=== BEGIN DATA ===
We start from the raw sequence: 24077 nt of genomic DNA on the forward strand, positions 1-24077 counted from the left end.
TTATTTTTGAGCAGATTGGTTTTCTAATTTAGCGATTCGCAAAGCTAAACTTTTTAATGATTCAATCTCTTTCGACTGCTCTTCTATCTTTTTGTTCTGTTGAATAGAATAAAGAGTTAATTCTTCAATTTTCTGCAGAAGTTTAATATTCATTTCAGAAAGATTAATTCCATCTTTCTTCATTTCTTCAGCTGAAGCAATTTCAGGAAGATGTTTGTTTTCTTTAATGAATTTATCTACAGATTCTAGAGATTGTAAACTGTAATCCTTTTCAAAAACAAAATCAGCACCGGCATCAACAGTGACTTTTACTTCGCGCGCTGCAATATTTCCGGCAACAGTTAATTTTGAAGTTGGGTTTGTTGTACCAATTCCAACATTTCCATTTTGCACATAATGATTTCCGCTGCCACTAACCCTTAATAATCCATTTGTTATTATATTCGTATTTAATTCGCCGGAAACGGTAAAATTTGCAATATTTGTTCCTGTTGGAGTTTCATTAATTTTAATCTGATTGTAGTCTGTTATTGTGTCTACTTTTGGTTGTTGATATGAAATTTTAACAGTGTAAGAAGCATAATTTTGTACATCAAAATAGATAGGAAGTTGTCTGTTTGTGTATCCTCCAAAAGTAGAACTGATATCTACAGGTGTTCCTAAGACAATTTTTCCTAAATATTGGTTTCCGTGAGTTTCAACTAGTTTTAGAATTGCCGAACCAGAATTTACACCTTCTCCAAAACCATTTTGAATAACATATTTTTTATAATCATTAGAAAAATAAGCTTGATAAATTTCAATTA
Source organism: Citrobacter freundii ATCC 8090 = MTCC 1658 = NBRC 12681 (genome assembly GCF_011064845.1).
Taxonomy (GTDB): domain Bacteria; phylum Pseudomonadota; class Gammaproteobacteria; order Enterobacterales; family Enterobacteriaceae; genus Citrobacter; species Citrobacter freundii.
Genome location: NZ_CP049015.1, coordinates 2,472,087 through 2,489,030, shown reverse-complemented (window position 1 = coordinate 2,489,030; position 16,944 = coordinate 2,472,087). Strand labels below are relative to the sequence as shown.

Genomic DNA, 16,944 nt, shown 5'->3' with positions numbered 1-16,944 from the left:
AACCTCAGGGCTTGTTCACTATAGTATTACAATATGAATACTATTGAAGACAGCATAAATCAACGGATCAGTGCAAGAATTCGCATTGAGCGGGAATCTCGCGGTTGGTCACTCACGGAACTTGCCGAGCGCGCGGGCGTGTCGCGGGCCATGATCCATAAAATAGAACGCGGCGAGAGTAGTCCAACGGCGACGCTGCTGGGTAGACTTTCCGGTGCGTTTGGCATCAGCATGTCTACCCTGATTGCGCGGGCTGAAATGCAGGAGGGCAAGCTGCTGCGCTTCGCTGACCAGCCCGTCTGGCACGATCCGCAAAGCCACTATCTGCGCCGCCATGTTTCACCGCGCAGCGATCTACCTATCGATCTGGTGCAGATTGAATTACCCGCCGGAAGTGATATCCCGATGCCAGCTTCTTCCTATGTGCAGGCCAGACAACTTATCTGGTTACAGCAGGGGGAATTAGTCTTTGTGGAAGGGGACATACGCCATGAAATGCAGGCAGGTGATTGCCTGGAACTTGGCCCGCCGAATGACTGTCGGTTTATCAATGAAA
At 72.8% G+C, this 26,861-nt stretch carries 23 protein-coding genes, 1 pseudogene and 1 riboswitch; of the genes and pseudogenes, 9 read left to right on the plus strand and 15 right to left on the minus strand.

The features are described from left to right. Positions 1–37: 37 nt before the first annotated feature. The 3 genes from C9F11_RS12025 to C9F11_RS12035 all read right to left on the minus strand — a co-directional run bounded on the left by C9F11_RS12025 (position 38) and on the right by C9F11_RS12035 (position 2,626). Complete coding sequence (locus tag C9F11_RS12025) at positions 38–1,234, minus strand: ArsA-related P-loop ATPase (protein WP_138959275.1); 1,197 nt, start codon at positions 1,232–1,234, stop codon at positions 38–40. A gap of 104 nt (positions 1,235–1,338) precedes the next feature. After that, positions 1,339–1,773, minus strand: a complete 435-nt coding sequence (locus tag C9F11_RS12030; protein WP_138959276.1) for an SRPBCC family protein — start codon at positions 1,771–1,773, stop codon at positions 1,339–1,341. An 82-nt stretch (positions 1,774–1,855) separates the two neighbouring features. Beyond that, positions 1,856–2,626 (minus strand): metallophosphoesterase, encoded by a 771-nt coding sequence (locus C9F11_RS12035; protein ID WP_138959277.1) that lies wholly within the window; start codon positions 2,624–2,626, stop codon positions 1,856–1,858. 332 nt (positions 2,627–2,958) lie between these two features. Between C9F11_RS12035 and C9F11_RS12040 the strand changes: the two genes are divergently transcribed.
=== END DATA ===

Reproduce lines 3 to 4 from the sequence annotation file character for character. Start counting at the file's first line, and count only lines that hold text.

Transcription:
Source organism: Citrobacter freundii ATCC 8090 = MTCC 1658 = NBRC 12681 (genome assembly GCF_011064845.1).
Taxonomy (GTDB): domain Bacteria; phylum Pseudomonadota; class Gammaproteobacteria; order Enterobacterales; family Enterobacteriaceae; genus Citrobacter; species Citrobacter freundii.